InSAR has been our trusted companion in monitoring surface movements linked to tectonic processes since the landmark 1992 Landers Earthquake. With the support of the latest and upcoming SAR constellations, we’re now in a position to detect even the subtlest shifts in Earth’s movements. I’ve always been deeply fascinated by the tectonic dances of our planet.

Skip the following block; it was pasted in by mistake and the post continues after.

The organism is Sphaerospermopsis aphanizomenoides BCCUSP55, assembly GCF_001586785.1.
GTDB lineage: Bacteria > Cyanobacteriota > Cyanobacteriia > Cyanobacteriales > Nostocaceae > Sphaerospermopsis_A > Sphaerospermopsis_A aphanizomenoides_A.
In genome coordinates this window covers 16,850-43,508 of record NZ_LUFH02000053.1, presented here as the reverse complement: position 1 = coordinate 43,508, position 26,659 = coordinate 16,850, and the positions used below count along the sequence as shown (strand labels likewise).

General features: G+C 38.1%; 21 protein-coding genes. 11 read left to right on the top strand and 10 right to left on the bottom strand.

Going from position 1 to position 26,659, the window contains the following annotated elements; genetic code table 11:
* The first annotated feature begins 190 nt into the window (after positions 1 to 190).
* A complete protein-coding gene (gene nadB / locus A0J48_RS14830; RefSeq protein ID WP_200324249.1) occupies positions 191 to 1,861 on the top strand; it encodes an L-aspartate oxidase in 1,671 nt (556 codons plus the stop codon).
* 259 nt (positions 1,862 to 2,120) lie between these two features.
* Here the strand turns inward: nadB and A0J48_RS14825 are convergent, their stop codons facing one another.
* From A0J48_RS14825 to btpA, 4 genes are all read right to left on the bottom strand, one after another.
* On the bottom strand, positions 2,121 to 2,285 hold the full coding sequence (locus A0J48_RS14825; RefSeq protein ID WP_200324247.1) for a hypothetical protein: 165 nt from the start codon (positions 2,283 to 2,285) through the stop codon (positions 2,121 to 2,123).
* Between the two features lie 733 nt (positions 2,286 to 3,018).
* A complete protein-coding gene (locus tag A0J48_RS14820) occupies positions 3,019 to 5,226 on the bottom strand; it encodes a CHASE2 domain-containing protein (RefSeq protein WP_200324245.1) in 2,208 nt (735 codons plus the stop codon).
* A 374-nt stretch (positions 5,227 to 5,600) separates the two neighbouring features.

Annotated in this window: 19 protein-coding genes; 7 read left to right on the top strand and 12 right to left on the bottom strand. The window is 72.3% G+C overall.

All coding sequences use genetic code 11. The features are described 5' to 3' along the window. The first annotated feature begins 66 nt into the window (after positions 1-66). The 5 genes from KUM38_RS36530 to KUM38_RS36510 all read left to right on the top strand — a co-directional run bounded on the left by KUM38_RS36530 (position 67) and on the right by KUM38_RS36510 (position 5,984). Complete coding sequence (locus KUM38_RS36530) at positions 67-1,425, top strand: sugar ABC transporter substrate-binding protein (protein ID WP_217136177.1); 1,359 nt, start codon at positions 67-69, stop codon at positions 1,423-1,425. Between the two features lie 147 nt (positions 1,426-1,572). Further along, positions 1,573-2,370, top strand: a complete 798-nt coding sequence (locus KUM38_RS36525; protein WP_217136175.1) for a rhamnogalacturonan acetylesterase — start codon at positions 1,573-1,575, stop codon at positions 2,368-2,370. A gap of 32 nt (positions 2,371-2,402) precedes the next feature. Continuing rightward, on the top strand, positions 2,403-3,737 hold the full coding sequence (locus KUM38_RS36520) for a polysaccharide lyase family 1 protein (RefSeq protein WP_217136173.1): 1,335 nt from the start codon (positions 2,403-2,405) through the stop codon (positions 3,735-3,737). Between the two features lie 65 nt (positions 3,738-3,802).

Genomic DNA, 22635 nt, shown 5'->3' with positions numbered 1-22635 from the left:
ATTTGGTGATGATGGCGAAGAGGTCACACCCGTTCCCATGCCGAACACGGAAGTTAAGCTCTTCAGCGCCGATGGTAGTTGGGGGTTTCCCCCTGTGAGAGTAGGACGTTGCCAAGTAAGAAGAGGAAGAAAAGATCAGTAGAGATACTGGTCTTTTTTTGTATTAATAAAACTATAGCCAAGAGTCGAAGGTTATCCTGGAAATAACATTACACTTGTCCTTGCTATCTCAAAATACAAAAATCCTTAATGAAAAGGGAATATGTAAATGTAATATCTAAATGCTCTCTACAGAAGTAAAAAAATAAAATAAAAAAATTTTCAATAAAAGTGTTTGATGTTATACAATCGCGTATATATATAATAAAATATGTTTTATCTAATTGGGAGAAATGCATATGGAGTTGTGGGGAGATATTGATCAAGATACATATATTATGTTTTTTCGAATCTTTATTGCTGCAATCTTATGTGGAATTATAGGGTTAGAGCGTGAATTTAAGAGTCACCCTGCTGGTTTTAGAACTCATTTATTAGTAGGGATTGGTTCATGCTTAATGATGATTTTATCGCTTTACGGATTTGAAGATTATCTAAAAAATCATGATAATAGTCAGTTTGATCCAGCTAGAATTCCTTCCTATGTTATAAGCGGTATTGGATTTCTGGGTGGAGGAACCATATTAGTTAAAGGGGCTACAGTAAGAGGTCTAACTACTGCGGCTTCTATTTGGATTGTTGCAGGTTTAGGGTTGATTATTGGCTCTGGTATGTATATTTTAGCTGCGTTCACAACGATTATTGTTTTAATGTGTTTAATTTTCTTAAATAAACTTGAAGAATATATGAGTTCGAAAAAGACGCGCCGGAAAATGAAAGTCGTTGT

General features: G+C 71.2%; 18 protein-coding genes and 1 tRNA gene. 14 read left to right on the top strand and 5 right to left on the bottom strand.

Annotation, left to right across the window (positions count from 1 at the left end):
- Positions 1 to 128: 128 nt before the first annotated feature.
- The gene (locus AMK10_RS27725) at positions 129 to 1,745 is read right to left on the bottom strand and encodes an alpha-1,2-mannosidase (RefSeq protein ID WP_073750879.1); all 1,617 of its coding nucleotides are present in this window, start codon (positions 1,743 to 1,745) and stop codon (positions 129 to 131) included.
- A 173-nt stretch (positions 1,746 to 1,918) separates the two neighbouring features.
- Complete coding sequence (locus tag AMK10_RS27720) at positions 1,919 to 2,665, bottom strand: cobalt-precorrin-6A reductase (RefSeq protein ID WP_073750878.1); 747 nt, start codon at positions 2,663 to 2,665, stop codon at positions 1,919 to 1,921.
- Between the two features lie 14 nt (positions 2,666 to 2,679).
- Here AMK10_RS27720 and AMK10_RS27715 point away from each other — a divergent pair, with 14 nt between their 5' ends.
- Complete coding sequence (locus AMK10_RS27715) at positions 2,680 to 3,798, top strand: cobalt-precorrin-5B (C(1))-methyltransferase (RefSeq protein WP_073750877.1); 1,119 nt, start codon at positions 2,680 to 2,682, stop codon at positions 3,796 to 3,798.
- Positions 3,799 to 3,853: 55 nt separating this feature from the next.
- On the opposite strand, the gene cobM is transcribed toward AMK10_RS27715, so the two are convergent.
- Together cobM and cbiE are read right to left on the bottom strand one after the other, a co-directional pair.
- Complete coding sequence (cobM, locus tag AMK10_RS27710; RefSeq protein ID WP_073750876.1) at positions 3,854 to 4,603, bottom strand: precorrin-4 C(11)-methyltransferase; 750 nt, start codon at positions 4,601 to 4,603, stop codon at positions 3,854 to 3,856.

Together with my wonderful collaborators, we’ve delved into:
(1) Cascadia Slow Slip Events - InSAR has proven to be a stellar tool, beautifully complementing GPS measurements. (Zheng, PhD Thesis, 2019)
(2) Galapagos Sierra Negra - Our study on trapdoor faulting has been pivotal in constraining the absolute chamber volume. (Zheng et al., 2022)
(3) Hawaii Kilauea post-2018 Caldera Collapse - A blended approach of InSAR and GPS measurements has been invaluable in uncovering the mysteries of Kilauea’s magmatic system. (Wang et al., 2021)